Drought’s harm to forests more severe than feared, study finds:  “Worsening drought conditions may be doing more damage to forests in California and throughout the West than their ecosystems can handle, causing a spiral of death that could have a devastating impact, a U.S. Forest Service study concluded Monday.  The 300-page report, “Effects of Drought on Forests and Rangelands in the United States,” outlines how hotter, drier and more extreme weather will spark massive insect outbreaks, tree and plant die-offs, bigger and more costly wildfires, and economic impacts to timber and rangeland habitat. … ”  Read more from the San Francisco Chronicle here:  Drought’s harm to forests more severe than feared, study finds

Clean Water Rule: Concrete-lined LA River seen as regulatory quagmire:The Los Angeles River brims with actors, directors and cameramen more often than water.  The wide, concrete chute has appeared as a setting for car chases in the movies “Grease,” “Repo Man,” “Terminator 2” and many others.  And while it usually has very little flowing water, the river figures to play a pivotal role in the implementation of the Obama administration’s controversial Clean Water Rule that defines which wetlands and waterways qualify for federal Clean Water Act protections. … ”  Read more from E&E Publishing here:  Clean Water Rule: Concrete-lined LA River seen as regulatory quagmire

In commentary today …

Obstructionism will destroy our precious Delta, says Robbie Hunter:  He writes:  “Protecting our water supplies and the Delta’s environment requires real solutions and timely action on the California WaterFix. Unfortunately self-serving groups with misleading names such as Restore the Delta are advocating the surest way to destroy the Delta – doing absolutely nothing to protect it while standing in the way of progress.  Almost 10 years ago, the respected Public Policy Institute of California warned of “catastrophic” risks facing the Sacramento-San Joaquin Delta and the water supply for nearly two-thirds of Californians: “If California fails to act on it soon, we risk the loss of native species and important ecosystem services – and face significant economic disruptions.” … ”  Read more from the Sacramento Bee here:  Obstructionism will destroy our precious Delta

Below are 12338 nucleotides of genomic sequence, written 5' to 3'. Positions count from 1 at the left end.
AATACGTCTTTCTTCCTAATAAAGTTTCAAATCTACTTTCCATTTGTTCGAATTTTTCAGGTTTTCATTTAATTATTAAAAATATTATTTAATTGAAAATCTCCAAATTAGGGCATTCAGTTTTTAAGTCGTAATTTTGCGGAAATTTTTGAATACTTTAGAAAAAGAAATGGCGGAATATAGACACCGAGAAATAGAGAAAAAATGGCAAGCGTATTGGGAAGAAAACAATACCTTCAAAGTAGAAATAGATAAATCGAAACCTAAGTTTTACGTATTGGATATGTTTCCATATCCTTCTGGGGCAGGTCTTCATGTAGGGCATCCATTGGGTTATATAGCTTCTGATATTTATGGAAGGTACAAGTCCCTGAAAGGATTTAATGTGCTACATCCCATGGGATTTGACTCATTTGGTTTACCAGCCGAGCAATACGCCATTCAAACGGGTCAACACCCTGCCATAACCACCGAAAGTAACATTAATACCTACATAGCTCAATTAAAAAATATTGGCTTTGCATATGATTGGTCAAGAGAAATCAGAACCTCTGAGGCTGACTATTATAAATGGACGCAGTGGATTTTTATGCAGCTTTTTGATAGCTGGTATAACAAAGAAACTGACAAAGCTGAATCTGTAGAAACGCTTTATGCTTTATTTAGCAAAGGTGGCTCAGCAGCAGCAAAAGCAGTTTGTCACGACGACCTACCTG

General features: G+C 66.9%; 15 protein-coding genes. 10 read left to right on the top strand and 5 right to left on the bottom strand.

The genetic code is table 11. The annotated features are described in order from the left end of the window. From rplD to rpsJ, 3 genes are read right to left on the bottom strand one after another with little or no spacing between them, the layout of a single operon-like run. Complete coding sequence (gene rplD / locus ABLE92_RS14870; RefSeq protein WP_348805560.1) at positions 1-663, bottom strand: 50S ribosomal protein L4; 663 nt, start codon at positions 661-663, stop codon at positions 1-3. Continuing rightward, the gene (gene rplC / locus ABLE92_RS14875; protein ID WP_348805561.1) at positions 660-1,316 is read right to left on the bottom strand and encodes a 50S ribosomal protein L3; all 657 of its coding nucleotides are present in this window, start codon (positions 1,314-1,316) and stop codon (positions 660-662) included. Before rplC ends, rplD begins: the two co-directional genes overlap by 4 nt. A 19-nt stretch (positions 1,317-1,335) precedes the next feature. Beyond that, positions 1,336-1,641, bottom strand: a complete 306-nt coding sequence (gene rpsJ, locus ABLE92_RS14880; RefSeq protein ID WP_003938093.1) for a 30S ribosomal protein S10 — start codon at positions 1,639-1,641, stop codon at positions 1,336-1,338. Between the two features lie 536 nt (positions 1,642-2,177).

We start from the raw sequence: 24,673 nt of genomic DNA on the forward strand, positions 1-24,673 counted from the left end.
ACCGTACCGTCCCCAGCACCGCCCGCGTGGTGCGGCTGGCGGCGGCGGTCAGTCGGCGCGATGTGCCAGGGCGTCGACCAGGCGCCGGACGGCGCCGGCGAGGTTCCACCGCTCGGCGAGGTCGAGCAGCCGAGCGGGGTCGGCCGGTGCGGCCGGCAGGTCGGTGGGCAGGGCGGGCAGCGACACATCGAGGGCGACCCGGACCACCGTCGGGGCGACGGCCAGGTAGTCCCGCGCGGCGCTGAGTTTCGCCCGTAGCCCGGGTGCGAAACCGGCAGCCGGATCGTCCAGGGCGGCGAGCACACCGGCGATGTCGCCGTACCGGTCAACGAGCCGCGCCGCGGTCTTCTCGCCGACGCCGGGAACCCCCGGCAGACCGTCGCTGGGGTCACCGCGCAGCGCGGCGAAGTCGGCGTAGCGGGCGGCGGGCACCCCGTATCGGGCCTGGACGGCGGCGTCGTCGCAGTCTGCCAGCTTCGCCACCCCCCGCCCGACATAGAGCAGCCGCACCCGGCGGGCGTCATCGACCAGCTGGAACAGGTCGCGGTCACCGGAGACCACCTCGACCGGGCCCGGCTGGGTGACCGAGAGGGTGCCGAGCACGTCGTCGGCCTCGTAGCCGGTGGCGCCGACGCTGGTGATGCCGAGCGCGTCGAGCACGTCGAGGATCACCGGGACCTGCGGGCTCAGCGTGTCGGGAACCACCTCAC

With smelt, it’s ‘Groundhog Day’ in the Delta:  Tom Philp writes, “It is Groundhog Day again in the Sacramento-San Joaquin Delta. The stormwaters from the Sierra have arrived. That means the tiny Delta smelt are on the move, which means wildlife agencies are slowing down the pumps that sustain the California economy – so the pumps do not take in large numbers of the fish.  This year is the strangest of all. The pumps of the State Water Project and the Central Valley Project hadn’t taken a single smelt when things slowed down. At first, supplies sufficient to run the cities of Los Angeles, San Diego and San Francisco were going uncaptured every day. Since then, the cutbacks have only increased. … ”  Read more from Water Deeply here:  With smelt, it’s ‘Groundhog Day’ in the Delta

Ventura County: Agreement on groundwater monitoring unique in this state, says the Ventura County Star:  They write, “California is a state whose history is driven by fights over water. In many cases, the battles were won by those who had the water and simply refused to acknowledge how they got it, or who they took it from.  That’s one of the reasons why last week’s vote by the Fox Canyon Groundwater Management Agency to approve metering of groundwater pumping was remarkable. ... ”  Read more from the Ventura County Star here:  Agreement on groundwater monitoring unique in this state

In regional news and commentary today …

Buoyed by recent rains, Folsom Lake levels triple:  “What a difference a month of rain makes.  Two months ago, Folsom Lake stood at its lowest depth in history, and federal officials were engineering a special pumping system to ensure drinking water would keep flowing to Sacramento suburbs.  Following a month of persistent rain and snow in Northern California, lake levels are triple what they were in early December, and the reservoir contains more water than average for early February. … ”  Read more from the Sacramento Bee here:  Buoyed by recent rains, Folsom Lake levels triple

Stockton water forum delivers mixed messages:Erin Brockovich entered stage right and applause erupted in the jammed auditorium.  “Thank you for hearing our voices,” a lone local resident shouted out.  The crowd, estimated by Mayor Anthony Silva at more than 1,200, filled every nook and cranny Monday night in San Joaquin Delta College’s Atherton Auditorium. The focus was drinking water and the use of chloramines in north Stockton to disinfect it. ... ”  Read more from the Stockton Record here: Stockton water forum delivers mixed messages  Related:  Fact check: How town hall claims stack up